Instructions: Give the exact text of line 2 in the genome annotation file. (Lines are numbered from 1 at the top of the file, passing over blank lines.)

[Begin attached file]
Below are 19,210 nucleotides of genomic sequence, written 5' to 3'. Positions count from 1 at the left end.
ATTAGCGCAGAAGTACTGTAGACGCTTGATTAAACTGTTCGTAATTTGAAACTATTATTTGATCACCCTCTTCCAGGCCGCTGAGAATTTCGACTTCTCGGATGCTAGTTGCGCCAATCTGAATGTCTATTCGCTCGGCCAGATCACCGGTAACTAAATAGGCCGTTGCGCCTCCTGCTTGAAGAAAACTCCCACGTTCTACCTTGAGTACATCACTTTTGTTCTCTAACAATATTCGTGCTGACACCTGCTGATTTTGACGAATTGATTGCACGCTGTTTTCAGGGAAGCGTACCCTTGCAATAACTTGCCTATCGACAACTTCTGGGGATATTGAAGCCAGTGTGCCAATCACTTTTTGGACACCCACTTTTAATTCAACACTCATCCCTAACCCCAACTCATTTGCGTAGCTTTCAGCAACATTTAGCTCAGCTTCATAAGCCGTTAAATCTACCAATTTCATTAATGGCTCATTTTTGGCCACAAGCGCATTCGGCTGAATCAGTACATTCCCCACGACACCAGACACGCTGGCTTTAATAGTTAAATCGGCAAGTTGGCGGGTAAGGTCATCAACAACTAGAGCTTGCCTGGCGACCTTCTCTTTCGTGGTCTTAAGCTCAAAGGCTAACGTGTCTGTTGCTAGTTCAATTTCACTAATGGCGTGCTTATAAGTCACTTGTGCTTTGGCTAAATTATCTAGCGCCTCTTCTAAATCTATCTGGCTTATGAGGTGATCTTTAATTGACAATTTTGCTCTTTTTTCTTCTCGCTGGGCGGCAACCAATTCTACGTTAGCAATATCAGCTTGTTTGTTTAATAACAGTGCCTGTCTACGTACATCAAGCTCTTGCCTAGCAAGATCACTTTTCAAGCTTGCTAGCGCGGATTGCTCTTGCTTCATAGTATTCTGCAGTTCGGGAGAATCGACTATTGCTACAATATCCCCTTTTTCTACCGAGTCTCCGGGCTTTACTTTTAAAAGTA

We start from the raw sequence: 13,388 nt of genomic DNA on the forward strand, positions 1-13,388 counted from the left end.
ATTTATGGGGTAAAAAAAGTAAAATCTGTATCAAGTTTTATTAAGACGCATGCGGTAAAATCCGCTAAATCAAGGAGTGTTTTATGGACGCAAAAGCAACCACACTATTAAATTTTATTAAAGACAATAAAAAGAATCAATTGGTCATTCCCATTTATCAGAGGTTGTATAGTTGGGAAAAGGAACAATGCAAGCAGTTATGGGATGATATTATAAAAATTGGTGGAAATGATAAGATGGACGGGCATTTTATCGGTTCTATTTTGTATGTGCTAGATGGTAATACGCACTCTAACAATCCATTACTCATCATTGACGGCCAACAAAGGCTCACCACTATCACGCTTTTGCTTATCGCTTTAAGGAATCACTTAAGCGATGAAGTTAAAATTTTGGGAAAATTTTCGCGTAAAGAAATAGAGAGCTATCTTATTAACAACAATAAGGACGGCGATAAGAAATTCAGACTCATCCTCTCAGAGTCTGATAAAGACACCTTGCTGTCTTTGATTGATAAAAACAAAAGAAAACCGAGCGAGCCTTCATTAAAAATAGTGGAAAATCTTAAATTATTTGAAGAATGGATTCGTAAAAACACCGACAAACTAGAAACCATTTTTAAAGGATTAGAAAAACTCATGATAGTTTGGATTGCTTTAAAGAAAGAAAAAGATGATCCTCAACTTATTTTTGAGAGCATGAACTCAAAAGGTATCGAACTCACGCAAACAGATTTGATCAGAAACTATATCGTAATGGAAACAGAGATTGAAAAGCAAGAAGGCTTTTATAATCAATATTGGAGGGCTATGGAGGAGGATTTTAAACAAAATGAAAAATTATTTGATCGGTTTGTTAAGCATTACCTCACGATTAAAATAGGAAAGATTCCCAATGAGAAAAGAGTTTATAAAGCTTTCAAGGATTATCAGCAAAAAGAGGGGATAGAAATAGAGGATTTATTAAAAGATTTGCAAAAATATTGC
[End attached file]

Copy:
ATTAGCGCAGAAGTACTGTAGACGCTTGATTAAACTGTTCGTAATTTGAAACTATTATTTGATCACCCTCTTCCAGGCCGCTGAGAATTTCGACTTCTCGGATGCTAGTTGCGCCAATCTGAATGTCTATTCGCTCGGCCAGATCACCGGTAACTAAATAGGCCGTTGCGCCTCCTGCTTGAAGAAAACTCCCACGTTCTACCTTGAGTACATCACTTTTGTTCTCTAACAATATTCGTGCTGACACCTGCTGATTTTGACGAATTGATTGCACGCTGTTTTCAGGGAAGCGTACCCTTGCAATAACTTGCCTATCGACAACTTCTGGGGATATTGAAGCCAGTGTGCCAATCACTTTTTGGACACCCACTTTTAATTCAACACTCATCCCTAACCCCAACTCATTTGCGTAGCTTTCAGCAACATTTAGCTCAGCTTCATAAGCCGTTAAATCTACCAATTTCATTAATGGCTCATTTTTGGCCACAAGCGCATTCGGCTGAATCAGTACATTCCCCACGACACCAGACACGCTGGCTTTAATAGTTAAATCGGCAAGTTGGCGGGTAAGGTCATCAACAACTAGAGCTTGCCTGGCGACCTTCTCTTTCGTGGTCTTAAGCTCAAAGGCTAACGTGTCTGTTGCTAGTTCAATTTCACTAATGGCGTGCTTATAAGTCACTTGTGCTTTGGCTAAATTATCTAGCGCCTCTTCTAAATCTATCTGGCTTATGAGGTGATCTTTAATTGACAATTTTGCTCTTTTTTCTTCTCGCTGGGCGGCAACCAATTCTACGTTAGCAATATCAGCTTGTTTGTTTAATAACAGTGCCTGTCTACGTACATCAAGCTCTTGCCTAGCAAGATCACTTTTCAAGCTTGCTAGCGCGGATTGCTCTTGCTTCATAGTATTCTGCAGTTCGGGAGAATCGACTATTGCTACAATATCCCCTTTTTCTACCGAGTCTCCGGGCTTTACTTTTAAAAGTA